February 8, 2017

How Body Language Can Negatively Impact a Character’s Likeability

It’s estimated that the average American spends 5.11 hours on any given day watching television. This is an astounding 32 percent of average waking hours. During this time, we develop feelings for the characters we see on the screen who share in our struggles, make us laugh and help us enjoy the completion of a busy day.

Whether or not you realize it, characterization is an aspect of the creation of any hit show that really draws us in. However, it’s not always the goal of Hollywood to make us like the characters on television shows. After all, there has to be a villain in a good plot, and it’s necessary to assign certain characteristics to key players in movies and television shows to provide the audience the balance of good and evil necessary to make for exciting plots that will keep everyone asking for more. The next time you enjoy your favorite shows, think about a few body language similarities some of our most notorious characters share.

Avoidance of Eye Contact

When we “meet” new characters on the television screen, we can liken it to the instances in life when we meet real people. There are certain judgements we make upon first contact, and one of the most important is eye contact. When you engage with someone who looks you straight in the eyes, it automatically triggers feelings of trust. Therefore, it’s not uncommon for the bad guy in a plot to avoid eye contact, especially when being confronted of their wrongs.

Poor Posture

Whether or not we realize it, we often look to television to seek a sense of leadership in our own lives. You may watch a certain series based on the strength of a lead character who gives you the motivation to take the reins over your problems or just admire your favorite character on a sitcom who has the ability to smile even when things are at their worst. A common characteristic of a strong leader is proper posture. A character with proper posture exhibits a higher sense of self-worth, one that assures us they have themselves together.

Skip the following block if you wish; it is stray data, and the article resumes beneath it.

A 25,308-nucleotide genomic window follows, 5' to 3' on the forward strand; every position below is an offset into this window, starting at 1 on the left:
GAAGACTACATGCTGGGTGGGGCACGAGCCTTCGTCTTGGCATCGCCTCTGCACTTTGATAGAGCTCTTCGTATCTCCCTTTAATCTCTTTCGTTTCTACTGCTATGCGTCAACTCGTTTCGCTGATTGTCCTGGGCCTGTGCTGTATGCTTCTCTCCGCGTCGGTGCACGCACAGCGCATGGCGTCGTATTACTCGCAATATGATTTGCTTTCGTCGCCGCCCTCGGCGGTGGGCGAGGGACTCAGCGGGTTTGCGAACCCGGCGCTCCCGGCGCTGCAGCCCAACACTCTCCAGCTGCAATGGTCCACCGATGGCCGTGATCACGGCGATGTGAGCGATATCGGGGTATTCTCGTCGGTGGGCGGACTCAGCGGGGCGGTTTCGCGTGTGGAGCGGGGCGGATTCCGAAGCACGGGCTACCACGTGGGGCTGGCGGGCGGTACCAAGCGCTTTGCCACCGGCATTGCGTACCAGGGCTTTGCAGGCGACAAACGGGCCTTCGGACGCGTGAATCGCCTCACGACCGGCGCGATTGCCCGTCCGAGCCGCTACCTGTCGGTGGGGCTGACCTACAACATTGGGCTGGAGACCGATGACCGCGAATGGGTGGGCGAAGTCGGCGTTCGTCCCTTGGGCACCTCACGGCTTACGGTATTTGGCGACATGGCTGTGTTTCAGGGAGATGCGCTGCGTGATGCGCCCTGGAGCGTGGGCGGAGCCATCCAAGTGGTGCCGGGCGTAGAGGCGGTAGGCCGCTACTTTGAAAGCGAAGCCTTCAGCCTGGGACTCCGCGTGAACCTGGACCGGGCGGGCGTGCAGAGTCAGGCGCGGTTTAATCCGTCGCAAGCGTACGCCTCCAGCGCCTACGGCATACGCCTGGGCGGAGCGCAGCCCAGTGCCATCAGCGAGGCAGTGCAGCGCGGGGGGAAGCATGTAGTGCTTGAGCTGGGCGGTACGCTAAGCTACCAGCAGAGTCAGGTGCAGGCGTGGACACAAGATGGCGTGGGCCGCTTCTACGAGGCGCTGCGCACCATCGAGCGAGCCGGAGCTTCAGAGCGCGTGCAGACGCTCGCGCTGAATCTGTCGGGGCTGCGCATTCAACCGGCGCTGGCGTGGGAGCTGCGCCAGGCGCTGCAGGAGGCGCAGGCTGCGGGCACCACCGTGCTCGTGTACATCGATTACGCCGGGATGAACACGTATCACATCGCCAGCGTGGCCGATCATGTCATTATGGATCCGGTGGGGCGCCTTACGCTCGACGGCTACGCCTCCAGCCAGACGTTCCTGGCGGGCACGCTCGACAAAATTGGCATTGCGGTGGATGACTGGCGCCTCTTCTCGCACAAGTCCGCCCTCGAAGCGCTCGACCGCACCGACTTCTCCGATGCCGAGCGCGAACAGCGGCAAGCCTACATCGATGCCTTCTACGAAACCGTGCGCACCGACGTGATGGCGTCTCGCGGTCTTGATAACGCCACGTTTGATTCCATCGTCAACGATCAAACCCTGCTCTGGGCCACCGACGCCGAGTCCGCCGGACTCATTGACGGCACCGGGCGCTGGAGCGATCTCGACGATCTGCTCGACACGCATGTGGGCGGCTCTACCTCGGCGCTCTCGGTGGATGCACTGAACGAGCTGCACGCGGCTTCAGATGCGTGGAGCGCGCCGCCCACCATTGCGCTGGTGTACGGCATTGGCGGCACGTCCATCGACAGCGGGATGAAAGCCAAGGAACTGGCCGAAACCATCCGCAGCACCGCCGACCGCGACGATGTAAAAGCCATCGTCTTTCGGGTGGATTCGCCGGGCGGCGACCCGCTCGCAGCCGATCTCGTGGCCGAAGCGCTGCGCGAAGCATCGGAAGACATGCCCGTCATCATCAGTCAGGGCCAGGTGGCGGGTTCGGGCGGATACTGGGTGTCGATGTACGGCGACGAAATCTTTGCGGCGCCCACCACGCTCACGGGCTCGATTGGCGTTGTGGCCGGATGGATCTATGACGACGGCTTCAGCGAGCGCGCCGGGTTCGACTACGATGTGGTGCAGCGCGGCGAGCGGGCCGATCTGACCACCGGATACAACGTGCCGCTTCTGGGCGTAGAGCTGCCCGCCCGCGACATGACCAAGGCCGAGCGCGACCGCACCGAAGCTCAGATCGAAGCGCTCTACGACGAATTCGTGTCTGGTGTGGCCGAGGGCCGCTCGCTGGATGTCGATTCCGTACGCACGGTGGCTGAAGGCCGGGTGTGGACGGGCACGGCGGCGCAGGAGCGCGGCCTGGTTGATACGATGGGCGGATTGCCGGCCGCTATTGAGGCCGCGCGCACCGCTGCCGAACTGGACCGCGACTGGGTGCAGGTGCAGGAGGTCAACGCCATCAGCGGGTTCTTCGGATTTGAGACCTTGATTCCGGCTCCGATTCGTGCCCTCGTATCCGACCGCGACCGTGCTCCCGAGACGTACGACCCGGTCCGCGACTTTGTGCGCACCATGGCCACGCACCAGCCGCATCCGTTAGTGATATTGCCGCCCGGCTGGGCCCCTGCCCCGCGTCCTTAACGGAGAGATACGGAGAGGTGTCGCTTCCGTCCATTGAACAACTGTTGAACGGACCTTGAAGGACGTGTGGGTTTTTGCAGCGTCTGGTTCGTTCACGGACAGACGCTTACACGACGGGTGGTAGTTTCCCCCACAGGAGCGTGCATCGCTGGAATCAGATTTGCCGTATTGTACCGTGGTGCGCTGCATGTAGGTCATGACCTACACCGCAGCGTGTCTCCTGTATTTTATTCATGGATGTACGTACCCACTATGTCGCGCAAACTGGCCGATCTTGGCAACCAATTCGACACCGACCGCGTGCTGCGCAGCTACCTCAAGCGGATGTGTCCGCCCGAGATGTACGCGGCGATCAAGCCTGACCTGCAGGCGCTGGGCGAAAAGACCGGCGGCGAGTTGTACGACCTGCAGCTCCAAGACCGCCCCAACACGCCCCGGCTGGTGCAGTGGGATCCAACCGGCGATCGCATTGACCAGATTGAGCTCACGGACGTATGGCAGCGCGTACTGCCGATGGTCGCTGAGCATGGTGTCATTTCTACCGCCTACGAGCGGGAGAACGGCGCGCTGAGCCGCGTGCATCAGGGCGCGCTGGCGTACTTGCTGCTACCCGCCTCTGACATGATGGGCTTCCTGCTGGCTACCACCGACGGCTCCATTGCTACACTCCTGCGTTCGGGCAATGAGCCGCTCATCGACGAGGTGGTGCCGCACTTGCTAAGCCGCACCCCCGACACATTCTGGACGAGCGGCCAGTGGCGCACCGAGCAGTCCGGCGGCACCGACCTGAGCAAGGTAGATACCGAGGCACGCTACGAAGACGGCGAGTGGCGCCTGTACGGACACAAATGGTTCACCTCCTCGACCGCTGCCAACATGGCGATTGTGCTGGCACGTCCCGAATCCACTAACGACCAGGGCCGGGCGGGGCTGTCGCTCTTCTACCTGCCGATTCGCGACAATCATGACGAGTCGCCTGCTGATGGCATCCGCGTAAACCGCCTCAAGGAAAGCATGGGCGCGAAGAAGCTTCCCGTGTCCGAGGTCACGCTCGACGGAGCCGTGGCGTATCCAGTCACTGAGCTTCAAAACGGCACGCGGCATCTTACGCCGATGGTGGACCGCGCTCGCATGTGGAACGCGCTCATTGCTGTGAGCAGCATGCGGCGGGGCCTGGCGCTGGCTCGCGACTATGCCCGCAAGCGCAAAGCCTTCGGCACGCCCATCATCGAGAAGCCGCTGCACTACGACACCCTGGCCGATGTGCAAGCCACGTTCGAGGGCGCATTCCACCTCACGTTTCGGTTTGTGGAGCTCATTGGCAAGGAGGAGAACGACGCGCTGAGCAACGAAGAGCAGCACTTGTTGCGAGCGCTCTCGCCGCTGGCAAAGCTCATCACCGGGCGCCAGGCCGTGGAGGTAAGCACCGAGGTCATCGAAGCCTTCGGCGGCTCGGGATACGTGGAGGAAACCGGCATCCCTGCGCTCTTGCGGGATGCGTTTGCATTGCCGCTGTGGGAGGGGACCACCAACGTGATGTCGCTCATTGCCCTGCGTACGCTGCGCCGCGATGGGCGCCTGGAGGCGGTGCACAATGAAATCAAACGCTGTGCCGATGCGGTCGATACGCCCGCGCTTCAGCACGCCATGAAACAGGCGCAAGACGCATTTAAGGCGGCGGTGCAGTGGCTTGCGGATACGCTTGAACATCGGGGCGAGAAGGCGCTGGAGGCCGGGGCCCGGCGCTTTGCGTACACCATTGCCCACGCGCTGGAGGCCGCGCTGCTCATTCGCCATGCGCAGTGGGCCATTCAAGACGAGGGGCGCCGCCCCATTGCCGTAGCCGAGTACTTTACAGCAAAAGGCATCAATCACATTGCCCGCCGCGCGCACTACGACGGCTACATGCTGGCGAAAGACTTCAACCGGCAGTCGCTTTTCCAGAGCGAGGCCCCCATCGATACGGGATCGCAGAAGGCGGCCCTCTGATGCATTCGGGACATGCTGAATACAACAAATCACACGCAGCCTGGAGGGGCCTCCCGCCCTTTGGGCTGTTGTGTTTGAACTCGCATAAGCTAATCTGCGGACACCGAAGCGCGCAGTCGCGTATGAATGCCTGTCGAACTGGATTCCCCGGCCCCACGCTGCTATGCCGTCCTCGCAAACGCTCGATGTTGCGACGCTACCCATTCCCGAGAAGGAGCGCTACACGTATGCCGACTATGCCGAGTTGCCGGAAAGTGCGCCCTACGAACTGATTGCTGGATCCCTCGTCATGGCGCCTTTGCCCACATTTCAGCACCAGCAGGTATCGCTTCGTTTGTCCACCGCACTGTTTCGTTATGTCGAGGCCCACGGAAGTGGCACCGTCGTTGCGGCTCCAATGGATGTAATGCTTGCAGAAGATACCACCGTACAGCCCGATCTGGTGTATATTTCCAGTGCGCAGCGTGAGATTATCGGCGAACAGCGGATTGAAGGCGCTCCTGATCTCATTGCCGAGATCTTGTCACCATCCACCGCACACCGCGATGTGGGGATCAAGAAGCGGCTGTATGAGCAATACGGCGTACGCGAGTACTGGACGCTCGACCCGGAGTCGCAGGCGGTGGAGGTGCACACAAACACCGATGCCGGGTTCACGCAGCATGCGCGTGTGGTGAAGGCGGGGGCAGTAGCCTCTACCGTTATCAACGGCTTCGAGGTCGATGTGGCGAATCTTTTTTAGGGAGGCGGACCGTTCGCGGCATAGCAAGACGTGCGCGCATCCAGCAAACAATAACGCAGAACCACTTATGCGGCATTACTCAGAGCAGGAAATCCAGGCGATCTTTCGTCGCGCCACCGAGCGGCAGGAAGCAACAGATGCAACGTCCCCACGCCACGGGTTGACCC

On the other hand, a variety of shows features a villain or needy character everyone loves to hate who slumps when they stand. While this increases your disdain for the character, it’s worth noting that, according to the Arthritis Disease Center, as much as 80 percent of the American population doesn’t assume proper posture. To avoid negatively impacting your own likeability, you can correct your rounded shoulders using posture correctors.

Negative Facial Expressions

Just as a picture is worth a thousand words, a simple expression on our faces can speak volumes. We grimace when something disgusts us and smile when things are going well. However, when we’re interacting with others, we often exhibit reflections that aren’t true to what we’re really thinking. For instance, you smile and nod while a coworker shows you an entire album of vacation pictures when you really need to get started on a report.

When it comes to television villains, we can, to an extent, appreciate their typical honesty when it comes to their negative facial expressions when reacting to others. Just a few examples include:

  • Nodding impatiently while someone else is saying something important
  • Pointing their fingers
  • Rolling their eyes
  • No apparent reaction at all when the speaker is sharing exciting news

While we can find it difficult to appreciate this common honesty in t.v. bad guys, it’s clear facial expressions are a great way to create a strong character even if it is done so to shed them in a negative light.

A Deeper Level of Television Enjoyment

We watch television for a number of reasons, but the most prevalent is to escape our responsibilities and watch other people deal with theirs for a few hours. Considering we spend so much of our time being entertained in front of our television screens, it only makes sense that we should gain a better understanding of just how we are manipulated into forming just the judgements against characters that producers and directors intend. By understanding how body language is used in negative character development, you can enjoy a deeper level of television enjoyment.

Editor

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